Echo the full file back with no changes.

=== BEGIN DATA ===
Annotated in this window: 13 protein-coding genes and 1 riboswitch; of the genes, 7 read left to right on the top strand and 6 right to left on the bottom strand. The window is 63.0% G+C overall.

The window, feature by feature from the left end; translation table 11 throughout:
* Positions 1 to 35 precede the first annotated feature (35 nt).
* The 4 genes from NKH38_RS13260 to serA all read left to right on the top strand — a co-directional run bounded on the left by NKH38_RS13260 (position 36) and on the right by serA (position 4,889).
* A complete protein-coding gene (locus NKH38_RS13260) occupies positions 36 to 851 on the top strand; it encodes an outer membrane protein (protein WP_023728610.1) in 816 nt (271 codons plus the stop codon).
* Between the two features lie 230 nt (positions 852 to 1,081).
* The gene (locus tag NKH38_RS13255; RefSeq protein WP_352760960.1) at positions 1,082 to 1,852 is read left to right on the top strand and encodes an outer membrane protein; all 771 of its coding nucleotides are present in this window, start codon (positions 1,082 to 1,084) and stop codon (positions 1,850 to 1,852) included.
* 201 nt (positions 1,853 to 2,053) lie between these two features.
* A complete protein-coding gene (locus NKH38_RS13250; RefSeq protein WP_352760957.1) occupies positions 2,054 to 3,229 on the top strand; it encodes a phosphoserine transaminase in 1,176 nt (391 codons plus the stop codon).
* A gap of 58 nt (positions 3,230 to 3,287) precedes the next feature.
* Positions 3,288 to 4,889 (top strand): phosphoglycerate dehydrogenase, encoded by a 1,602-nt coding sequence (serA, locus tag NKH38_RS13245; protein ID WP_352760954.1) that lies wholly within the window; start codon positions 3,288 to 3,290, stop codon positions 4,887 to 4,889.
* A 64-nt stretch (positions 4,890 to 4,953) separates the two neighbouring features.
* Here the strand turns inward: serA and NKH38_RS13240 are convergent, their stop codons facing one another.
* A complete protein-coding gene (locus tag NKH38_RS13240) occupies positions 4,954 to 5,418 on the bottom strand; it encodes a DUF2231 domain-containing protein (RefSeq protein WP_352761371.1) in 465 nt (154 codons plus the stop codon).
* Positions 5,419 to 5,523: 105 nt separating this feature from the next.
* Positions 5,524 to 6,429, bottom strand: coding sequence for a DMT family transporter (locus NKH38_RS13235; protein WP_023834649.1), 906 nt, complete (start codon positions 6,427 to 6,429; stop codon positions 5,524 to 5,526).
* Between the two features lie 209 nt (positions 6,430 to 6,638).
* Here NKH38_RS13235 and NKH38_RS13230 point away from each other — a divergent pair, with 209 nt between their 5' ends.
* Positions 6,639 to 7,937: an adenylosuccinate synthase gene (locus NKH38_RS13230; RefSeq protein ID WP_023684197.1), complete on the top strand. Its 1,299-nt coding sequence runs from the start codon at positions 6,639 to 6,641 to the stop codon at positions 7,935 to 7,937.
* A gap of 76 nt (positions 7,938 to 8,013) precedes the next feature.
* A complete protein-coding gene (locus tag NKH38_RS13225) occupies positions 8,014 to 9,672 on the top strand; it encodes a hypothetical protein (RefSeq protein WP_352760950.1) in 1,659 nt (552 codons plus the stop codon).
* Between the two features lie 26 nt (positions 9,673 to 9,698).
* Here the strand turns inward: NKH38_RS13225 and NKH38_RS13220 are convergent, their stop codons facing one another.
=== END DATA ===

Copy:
Annotated in this window: 13 protein-coding genes and 1 riboswitch; of the genes, 7 read left to right on the top strand and 6 right to left on the bottom strand. The window is 63.0% G+C overall.

The window, feature by feature from the left end; translation table 11 throughout:
* Positions 1 to 35 precede the first annotated feature (35 nt).
* The 4 genes from NKH38_RS13260 to serA all read left to right on the top strand — a co-directional run bounded on the left by NKH38_RS13260 (position 36) and on the right by serA (position 4,889).
* A complete protein-coding gene (locus NKH38_RS13260) occupies positions 36 to 851 on the top strand; it encodes an outer membrane protein (protein WP_023728610.1) in 816 nt (271 codons plus the stop codon).
* Between the two features lie 230 nt (positions 852 to 1,081).
* The gene (locus tag NKH38_RS13255; RefSeq protein WP_352760960.1) at positions 1,082 to 1,852 is read left to right on the top strand and encodes an outer membrane protein; all 771 of its coding nucleotides are present in this window, start codon (positions 1,082 to 1,084) and stop codon (positions 1,850 to 1,852) included.
* 201 nt (positions 1,853 to 2,053) lie between these two features.
* A complete protein-coding gene (locus NKH38_RS13250; RefSeq protein WP_352760957.1) occupies positions 2,054 to 3,229 on the top strand; it encodes a phosphoserine transaminase in 1,176 nt (391 codons plus the stop codon).
* A gap of 58 nt (positions 3,230 to 3,287) precedes the next feature.
* Positions 3,288 to 4,889 (top strand): phosphoglycerate dehydrogenase, encoded by a 1,602-nt coding sequence (serA, locus tag NKH38_RS13245; protein ID WP_352760954.1) that lies wholly within the window; start codon positions 3,288 to 3,290, stop codon positions 4,887 to 4,889.
* A 64-nt stretch (positions 4,890 to 4,953) separates the two neighbouring features.
* Here the strand turns inward: serA and NKH38_RS13240 are convergent, their stop codons facing one another.
* A complete protein-coding gene (locus tag NKH38_RS13240) occupies positions 4,954 to 5,418 on the bottom strand; it encodes a DUF2231 domain-containing protein (RefSeq protein WP_352761371.1) in 465 nt (154 codons plus the stop codon).
* Positions 5,419 to 5,523: 105 nt separating this feature from the next.
* Positions 5,524 to 6,429, bottom strand: coding sequence for a DMT family transporter (locus NKH38_RS13235; protein WP_023834649.1), 906 nt, complete (start codon positions 6,427 to 6,429; stop codon positions 5,524 to 5,526).
* Between the two features lie 209 nt (positions 6,430 to 6,638).
* Here NKH38_RS13235 and NKH38_RS13230 point away from each other — a divergent pair, with 209 nt between their 5' ends.
* Positions 6,639 to 7,937: an adenylosuccinate synthase gene (locus NKH38_RS13230; RefSeq protein ID WP_023684197.1), complete on the top strand. Its 1,299-nt coding sequence runs from the start codon at positions 6,639 to 6,641 to the stop codon at positions 7,935 to 7,937.
* A gap of 76 nt (positions 7,938 to 8,013) precedes the next feature.
* A complete protein-coding gene (locus tag NKH38_RS13225) occupies positions 8,014 to 9,672 on the top strand; it encodes a hypothetical protein (RefSeq protein WP_352760950.1) in 1,659 nt (552 codons plus the stop codon).
* Between the two features lie 26 nt (positions 9,673 to 9,698).
* Here the strand turns inward: NKH38_RS13225 and NKH38_RS13220 are convergent, their stop codons facing one another.